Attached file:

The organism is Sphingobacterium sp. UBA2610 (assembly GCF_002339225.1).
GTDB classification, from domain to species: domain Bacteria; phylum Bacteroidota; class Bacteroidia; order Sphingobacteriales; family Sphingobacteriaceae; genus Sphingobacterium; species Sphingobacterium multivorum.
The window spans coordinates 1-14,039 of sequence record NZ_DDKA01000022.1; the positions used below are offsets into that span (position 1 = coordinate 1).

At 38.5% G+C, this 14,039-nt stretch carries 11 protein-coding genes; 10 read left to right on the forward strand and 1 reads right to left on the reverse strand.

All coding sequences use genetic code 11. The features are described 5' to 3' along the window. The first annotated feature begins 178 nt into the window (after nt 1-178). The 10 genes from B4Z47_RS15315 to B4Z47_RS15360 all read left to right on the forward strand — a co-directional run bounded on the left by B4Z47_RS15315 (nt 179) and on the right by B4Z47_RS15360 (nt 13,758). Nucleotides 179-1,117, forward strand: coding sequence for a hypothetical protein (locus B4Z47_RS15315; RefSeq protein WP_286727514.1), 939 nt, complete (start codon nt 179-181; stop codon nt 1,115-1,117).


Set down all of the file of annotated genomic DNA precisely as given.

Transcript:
The organism is Sphingobacterium sp. UBA2610 (assembly GCF_002339225.1).
GTDB classification, from domain to species: domain Bacteria; phylum Bacteroidota; class Bacteroidia; order Sphingobacteriales; family Sphingobacteriaceae; genus Sphingobacterium; species Sphingobacterium multivorum.
The window spans coordinates 1-14,039 of sequence record NZ_DDKA01000022.1; the positions used below are offsets into that span (position 1 = coordinate 1).

At 38.5% G+C, this 14,039-nt stretch carries 11 protein-coding genes; 10 read left to right on the forward strand and 1 reads right to left on the reverse strand.

All coding sequences use genetic code 11. The features are described 5' to 3' along the window. The first annotated feature begins 178 nt into the window (after nt 1-178). The 10 genes from B4Z47_RS15315 to B4Z47_RS15360 all read left to right on the forward strand — a co-directional run bounded on the left by B4Z47_RS15315 (nt 179) and on the right by B4Z47_RS15360 (nt 13,758). Nucleotides 179-1,117, forward strand: coding sequence for a hypothetical protein (locus B4Z47_RS15315; RefSeq protein WP_286727514.1), 939 nt, complete (start codon nt 179-181; stop codon nt 1,115-1,117).